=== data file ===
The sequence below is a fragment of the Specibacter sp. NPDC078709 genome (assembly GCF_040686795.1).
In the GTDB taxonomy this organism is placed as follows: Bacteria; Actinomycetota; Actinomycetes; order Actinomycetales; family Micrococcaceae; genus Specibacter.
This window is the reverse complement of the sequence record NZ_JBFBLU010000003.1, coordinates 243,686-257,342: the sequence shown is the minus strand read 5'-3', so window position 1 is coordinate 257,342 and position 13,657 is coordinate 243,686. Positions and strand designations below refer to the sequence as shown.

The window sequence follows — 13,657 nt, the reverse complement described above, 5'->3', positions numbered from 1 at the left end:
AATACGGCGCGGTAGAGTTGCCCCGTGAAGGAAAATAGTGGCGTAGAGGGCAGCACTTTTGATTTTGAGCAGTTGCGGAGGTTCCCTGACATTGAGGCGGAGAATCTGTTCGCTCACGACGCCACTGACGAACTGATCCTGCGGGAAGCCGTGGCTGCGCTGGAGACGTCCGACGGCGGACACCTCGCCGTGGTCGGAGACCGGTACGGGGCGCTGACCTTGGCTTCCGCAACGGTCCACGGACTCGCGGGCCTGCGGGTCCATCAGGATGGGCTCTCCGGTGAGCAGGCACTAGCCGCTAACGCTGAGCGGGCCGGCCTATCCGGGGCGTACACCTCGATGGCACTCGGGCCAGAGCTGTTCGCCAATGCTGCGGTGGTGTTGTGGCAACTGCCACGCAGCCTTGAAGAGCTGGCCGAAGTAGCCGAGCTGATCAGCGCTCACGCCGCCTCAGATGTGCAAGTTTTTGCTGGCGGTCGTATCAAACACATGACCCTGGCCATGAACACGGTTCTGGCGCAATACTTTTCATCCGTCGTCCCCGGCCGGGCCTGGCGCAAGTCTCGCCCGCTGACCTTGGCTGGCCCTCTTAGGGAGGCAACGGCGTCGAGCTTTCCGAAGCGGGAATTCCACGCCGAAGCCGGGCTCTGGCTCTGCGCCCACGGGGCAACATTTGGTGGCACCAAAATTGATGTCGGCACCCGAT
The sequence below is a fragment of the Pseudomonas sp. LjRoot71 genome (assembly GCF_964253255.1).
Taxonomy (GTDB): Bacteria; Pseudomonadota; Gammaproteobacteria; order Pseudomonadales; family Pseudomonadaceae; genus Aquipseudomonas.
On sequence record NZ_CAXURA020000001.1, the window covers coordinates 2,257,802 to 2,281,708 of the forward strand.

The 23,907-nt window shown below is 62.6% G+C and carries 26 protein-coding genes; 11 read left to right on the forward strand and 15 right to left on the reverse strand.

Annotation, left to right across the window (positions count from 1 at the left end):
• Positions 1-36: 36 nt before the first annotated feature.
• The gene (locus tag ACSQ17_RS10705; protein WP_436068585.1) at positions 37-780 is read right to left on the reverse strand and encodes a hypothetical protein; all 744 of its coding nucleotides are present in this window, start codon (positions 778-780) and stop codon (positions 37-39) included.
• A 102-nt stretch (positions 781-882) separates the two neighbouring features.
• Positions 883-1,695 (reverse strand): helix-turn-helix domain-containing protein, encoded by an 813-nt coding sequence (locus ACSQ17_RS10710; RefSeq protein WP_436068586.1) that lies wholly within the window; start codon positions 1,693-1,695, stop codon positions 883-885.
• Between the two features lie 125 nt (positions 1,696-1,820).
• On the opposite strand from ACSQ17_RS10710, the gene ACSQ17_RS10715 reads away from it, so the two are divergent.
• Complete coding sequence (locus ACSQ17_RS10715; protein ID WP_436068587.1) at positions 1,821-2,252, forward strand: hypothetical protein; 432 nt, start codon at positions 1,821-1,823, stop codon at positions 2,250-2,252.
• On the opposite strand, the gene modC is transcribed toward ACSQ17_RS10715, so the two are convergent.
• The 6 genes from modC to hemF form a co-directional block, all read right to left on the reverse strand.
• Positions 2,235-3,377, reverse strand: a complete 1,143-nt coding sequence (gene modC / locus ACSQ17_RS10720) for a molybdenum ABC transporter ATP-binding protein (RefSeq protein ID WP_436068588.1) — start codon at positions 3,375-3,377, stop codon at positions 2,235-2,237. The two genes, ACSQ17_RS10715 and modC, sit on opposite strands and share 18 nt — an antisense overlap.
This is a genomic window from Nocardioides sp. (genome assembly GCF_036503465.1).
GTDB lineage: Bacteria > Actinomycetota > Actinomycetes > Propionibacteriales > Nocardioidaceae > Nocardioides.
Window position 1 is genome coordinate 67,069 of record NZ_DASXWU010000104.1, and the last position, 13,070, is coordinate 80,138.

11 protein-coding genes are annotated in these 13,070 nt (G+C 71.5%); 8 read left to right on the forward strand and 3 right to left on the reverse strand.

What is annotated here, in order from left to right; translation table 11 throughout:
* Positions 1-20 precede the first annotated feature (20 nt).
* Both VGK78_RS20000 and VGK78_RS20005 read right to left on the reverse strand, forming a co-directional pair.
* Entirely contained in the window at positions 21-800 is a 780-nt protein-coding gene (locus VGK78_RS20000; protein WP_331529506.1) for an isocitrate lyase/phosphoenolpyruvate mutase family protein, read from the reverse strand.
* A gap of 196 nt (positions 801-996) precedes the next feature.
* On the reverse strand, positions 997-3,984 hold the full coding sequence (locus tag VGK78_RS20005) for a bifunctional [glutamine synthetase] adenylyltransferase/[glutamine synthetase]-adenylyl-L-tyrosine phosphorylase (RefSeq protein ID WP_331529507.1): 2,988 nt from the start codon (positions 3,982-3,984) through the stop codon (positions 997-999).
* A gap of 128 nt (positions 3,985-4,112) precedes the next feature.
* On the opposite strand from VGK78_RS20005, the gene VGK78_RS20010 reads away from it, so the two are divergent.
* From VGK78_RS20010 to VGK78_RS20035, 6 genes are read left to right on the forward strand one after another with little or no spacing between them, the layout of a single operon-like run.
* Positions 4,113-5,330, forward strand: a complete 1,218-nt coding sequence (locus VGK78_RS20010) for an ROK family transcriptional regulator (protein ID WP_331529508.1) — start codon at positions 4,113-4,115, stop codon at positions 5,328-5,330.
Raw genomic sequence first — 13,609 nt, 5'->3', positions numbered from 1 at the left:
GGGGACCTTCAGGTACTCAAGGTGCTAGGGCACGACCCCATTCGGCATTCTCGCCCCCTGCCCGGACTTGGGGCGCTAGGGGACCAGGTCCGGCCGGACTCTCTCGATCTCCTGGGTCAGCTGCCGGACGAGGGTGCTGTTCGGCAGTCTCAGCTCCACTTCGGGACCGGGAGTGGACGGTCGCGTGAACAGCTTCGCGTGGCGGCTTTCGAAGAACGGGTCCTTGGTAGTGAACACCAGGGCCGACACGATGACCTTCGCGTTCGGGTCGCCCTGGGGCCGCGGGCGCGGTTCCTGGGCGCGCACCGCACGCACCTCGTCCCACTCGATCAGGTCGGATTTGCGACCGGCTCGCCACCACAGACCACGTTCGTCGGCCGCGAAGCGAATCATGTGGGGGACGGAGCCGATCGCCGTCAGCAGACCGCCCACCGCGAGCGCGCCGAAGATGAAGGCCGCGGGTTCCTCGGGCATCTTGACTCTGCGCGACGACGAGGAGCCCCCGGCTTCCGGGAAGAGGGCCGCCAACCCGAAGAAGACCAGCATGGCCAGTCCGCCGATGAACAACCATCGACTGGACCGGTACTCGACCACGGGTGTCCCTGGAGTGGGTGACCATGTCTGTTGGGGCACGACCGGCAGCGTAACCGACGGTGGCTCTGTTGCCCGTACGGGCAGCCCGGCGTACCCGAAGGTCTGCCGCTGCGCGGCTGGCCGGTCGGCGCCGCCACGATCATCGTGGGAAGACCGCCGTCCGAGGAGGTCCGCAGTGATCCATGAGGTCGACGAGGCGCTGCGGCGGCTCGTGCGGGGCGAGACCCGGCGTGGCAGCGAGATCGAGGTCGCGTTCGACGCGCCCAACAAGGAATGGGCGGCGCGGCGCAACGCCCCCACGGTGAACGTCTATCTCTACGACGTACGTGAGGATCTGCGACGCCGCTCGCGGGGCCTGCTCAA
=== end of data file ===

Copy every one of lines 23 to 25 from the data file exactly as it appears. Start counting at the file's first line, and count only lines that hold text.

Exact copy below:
Window position 1 is genome coordinate 67,069 of record NZ_DASXWU010000104.1, and the last position, 13,070, is coordinate 80,138.

11 protein-coding genes are annotated in these 13,070 nt (G+C 71.5%); 8 read left to right on the forward strand and 3 right to left on the reverse strand.

What is annotated here, in order from left to right; translation table 11 throughout: